I recognize that debating with the animal rights agenda is incredibly frustrating, for both sides. I often wish I could wave a magic wand and instantly have the anti-zoo folks see things from my point of view, and that I could see things from theirs.
It does seem to me that emotions run rampant in discussions about the validity of having zoos. I would like to share some of my thoughts on zoos but I would like to try to focus more on the science, if it’s possible. My emotions often get the better of me, especially in these circumstances, but there is a lot of information out in the universe that can help people come to a much more informed decision.
One book that I recently read called “Ethics on the Ark” was incredibly helpful to see some of the issues with zoos from animal rights’ perspective. Some arguments are difficult to debate because of a utilitarianism and holistic views on animal rights. They believe there is no argument to justify having any animal living confined. Zoos are a place that confines animals.
We build our opinions and beliefs based on our experience. Whether we want to argue nature versus nurture, it doesn’t matter, but upon a visit to the zoo, one tends to leave with either a positive feeling or negative feeling, and those feelings have shaped how we feel about zoos in general. Perhaps our first visit was to a world class zoo. We experienced beautifully constructed naturalistic habitats, animals up close, but still very very wild, and learned from either interactive graphics or roaming docents that spoke with us and answered questions. Perhaps we caught a wildlife show that highlighted a particular species and brought them to a new light. We may feel inclined to support all zoos and their efforts for conservation. On the other hand, perhaps we visited the zoo and saw beautiful exhibits, but also witnessed animals pacing. Maybe we didn’t see any graphics that didn’t teach us anything we didn’t already know or couldn’t look up on the internet. We may feel zoos in general don’t live up to the expectation that society places on them to be humane, dedicated to animal welfare, and teaching institutions that they claim to be.
Zoos can stand to evolve more to implement even better care and better welfare to their animals. That is the nature of zoological institutions. As the facilities caring for the animals and researchers studying the wild counterparts learn more about a species, it should reflect on the manner they are managed. Designing a brand new exhibit can be costly and takes time, but these upgrades and improvements should occur within a timely fashion. And with zoos opening new or rebuilding older exhibits every year, it stands to reason that many zoos do recognize the need to improve the care of their animals constantly.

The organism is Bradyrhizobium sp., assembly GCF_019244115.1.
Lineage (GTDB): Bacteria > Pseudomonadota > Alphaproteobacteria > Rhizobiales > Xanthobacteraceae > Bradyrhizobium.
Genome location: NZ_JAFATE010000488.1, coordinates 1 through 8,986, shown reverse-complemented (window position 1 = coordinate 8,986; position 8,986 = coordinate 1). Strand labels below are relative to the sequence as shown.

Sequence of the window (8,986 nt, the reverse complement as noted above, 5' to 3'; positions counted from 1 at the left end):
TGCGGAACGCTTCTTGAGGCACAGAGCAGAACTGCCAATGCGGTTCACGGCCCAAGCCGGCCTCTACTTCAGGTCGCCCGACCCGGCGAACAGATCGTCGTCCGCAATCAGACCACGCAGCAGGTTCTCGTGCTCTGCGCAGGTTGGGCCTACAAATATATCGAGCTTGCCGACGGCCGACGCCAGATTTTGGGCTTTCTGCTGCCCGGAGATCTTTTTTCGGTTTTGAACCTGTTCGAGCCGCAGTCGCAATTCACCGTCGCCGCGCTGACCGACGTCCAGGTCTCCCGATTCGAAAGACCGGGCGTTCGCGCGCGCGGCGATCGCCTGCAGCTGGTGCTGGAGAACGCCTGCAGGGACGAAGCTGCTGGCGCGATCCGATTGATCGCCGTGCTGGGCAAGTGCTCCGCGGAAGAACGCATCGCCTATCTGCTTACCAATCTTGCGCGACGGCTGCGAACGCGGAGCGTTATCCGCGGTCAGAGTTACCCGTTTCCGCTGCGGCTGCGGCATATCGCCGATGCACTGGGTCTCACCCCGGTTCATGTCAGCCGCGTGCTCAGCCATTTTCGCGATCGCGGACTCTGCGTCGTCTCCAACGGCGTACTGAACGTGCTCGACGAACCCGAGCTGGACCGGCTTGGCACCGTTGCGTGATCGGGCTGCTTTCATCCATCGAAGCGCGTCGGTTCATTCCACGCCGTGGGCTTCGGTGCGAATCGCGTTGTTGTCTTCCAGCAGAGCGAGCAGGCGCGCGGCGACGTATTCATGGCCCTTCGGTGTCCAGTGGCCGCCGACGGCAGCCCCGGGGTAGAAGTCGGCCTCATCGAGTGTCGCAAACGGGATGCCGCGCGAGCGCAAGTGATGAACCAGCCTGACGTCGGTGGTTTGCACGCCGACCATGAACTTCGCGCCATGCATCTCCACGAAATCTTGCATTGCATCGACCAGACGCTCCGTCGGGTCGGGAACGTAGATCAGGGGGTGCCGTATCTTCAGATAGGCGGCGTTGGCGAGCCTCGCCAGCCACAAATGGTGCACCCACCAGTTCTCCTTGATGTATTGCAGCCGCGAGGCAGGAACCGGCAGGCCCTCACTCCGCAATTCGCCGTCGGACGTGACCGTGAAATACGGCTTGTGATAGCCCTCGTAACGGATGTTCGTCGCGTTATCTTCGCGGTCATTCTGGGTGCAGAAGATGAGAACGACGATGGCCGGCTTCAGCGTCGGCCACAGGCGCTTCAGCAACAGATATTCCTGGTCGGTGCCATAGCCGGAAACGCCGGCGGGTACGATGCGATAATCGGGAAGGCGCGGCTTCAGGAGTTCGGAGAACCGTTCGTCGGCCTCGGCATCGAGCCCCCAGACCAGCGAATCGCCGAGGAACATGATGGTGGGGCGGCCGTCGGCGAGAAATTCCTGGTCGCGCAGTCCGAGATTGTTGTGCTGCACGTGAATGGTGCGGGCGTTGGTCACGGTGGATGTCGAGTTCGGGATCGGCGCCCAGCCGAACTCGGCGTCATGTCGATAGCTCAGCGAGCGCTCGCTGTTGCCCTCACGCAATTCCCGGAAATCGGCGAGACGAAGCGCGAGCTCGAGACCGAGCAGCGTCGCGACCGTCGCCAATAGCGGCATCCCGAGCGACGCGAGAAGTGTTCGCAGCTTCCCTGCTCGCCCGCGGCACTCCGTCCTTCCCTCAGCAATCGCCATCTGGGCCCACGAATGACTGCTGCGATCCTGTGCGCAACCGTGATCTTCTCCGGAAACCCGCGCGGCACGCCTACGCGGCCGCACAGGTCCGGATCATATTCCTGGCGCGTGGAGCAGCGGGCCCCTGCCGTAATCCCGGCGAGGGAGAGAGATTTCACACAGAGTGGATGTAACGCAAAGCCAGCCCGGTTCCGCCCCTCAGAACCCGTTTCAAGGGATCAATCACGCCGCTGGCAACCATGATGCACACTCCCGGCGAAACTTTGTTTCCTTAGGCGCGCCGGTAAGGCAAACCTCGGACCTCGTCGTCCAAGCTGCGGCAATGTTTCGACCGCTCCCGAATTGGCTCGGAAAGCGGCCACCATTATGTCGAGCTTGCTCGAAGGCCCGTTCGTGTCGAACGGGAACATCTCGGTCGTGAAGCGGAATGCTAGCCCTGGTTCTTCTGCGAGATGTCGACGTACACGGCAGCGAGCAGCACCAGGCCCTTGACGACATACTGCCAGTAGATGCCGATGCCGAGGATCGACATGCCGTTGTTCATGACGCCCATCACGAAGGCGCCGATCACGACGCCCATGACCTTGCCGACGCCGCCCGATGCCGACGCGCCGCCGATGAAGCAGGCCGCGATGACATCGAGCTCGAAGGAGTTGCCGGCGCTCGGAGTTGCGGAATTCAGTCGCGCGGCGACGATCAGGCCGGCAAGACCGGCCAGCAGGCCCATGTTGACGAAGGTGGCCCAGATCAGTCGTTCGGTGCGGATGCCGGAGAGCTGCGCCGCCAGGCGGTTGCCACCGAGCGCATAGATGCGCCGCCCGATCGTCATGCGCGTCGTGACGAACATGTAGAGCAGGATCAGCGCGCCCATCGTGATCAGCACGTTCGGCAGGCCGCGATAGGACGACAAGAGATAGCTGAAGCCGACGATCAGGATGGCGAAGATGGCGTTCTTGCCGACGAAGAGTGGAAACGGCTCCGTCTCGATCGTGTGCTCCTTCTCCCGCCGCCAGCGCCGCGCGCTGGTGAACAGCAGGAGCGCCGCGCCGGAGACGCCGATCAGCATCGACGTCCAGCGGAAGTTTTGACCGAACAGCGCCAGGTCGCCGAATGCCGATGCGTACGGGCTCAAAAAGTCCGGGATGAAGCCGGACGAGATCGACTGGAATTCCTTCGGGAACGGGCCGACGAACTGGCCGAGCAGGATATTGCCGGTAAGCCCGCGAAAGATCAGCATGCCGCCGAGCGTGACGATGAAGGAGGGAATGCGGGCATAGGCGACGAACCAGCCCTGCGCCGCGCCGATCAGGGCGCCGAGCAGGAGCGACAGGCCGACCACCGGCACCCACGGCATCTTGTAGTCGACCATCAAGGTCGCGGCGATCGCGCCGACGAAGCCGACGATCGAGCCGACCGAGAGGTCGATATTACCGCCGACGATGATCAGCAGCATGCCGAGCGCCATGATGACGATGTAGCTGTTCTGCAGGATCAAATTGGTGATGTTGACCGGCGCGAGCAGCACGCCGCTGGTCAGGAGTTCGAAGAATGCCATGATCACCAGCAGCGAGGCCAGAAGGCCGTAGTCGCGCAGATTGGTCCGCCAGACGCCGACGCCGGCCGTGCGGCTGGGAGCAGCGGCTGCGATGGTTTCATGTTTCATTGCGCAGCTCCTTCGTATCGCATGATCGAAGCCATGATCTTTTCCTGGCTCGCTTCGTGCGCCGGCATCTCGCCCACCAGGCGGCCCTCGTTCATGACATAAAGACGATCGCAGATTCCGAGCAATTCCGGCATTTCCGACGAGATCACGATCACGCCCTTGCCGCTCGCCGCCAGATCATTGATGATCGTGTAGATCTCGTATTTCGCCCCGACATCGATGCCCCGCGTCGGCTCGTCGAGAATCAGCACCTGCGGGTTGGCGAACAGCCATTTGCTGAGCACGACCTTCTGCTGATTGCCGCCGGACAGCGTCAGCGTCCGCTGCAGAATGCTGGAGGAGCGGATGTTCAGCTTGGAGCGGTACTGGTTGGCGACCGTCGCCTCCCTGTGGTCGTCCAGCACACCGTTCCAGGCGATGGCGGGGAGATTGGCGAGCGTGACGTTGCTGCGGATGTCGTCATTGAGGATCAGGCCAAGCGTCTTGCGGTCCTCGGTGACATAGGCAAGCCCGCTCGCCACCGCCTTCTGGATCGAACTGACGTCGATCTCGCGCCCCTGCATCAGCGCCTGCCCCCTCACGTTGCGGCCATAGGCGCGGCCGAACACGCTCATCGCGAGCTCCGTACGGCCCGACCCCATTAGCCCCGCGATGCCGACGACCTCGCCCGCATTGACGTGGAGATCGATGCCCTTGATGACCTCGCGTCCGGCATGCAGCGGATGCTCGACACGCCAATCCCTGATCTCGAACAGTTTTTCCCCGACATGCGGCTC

Zoos state that they are conservation institutions. I believe this is true from my experience on two counts. Three if you also count the money they raise for in-situ conservation efforts. On the first count, they breed some highly endangered species that would be extinct or close to it without support from breeding management facilities. Whether it’s habitat loss, poaching, human-wildlife conflicts, or climate change, some species are dying at an accelerated rate that births cannot balance out. By breeding some species in controlled environments, zoologists can bring back the balance of populations to those animals. Przewalski horses, black-footed ferrets, California condors, and golden lion tamarins are some of the more charismatic species that zoos have had a first hand in saving through breeding and reintroduction programs. But thousands of insects, mollusks, fish, birds, reptiles, and amphibians have been saved by zoo breeding programs, most never even seen by the general public. Woodland Park Zoo in Seattle, for instance, has one of the only three breeding facilities for Partula Snails, which are extinct in the wild. Woodland Park Zoo and its sister institutions are working hard to raise the numbers and then release back to their native island.